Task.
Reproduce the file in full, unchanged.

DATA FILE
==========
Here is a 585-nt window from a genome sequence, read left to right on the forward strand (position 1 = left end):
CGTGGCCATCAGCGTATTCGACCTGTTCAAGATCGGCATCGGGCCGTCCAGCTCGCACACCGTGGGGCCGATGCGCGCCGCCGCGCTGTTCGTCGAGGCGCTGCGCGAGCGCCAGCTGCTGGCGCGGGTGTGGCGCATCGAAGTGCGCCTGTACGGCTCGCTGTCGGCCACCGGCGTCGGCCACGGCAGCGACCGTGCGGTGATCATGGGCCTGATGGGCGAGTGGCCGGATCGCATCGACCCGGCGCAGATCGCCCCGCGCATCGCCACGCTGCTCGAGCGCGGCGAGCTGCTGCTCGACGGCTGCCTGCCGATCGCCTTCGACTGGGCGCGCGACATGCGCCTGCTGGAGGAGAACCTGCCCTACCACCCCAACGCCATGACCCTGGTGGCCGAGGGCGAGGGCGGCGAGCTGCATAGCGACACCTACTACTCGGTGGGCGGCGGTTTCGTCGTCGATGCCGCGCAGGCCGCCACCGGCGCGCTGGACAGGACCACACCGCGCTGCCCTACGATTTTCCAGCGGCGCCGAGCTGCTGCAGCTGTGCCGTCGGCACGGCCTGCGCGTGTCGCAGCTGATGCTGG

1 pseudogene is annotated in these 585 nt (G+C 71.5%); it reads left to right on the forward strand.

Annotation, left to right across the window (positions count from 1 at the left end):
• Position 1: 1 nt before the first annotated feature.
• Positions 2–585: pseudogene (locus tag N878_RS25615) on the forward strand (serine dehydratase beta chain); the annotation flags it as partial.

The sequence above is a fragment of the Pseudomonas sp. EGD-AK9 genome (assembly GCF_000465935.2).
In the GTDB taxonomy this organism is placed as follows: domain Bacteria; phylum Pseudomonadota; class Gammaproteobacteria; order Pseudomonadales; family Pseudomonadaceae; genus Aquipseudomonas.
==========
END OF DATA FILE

Here is a 585-nt window from a genome sequence, read left to right on the forward strand (position 1 = left end):
CGTGGCCATCAGCGTATTCGACCTGTTCAAGATCGGCATCGGGCCGTCCAGCTCGCACACCGTGGGGCCGATGCGCGCCGCCGCGCTGTTCGTCGAGGCGCTGCGCGAGCGCCAGCTGCTGGCGCGGGTGTGGCGCATCGAAGTGCGCCTGTACGGCTCGCTGTCGGCCACCGGCGTCGGCCACGGCAGCGACCGTGCGGTGATCATGGGCCTGATGGGCGAGTGGCCGGATCGCATCGACCCGGCGCAGATCGCCCCGCGCATCGCCACGCTGCTCGAGCGCGGCGAGCTGCTGCTCGACGGCTGCCTGCCGATCGCCTTCGACTGGGCGCGCGACATGCGCCTGCTGGAGGAGAACCTGCCCTACCACCCCAACGCCATGACCCTGGTGGCCGAGGGCGAGGGCGGCGAGCTGCATAGCGACACCTACTACTCGGTGGGCGGCGGTTTCGTCGTCGATGCCGCGCAGGCCGCCACCGGCGCGCTGGACAGGACCACACCGCGCTGCCCTACGATTTTCCAGCGGCGCCGAGCTGCTGCAGCTGTGCCGTCGGCACGGCCTGCGCGTGTCGCAGCTGATGCTGG

1 pseudogene is annotated in these 585 nt (G+C 71.5%); it reads left to right on the forward strand.

Annotation, left to right across the window (positions count from 1 at the left end):
• Position 1: 1 nt before the first annotated feature.
• Positions 2–585: pseudogene (locus tag N878_RS25615) on the forward strand (serine dehydratase beta chain); the annotation flags it as partial.

The sequence above is a fragment of the Pseudomonas sp. EGD-AK9 genome (assembly GCF_000465935.2).
In the GTDB taxonomy this organism is placed as follows: domain Bacteria; phylum Pseudomonadota; class Gammaproteobacteria; order Pseudomonadales; family Pseudomonadaceae; genus Aquipseudomonas.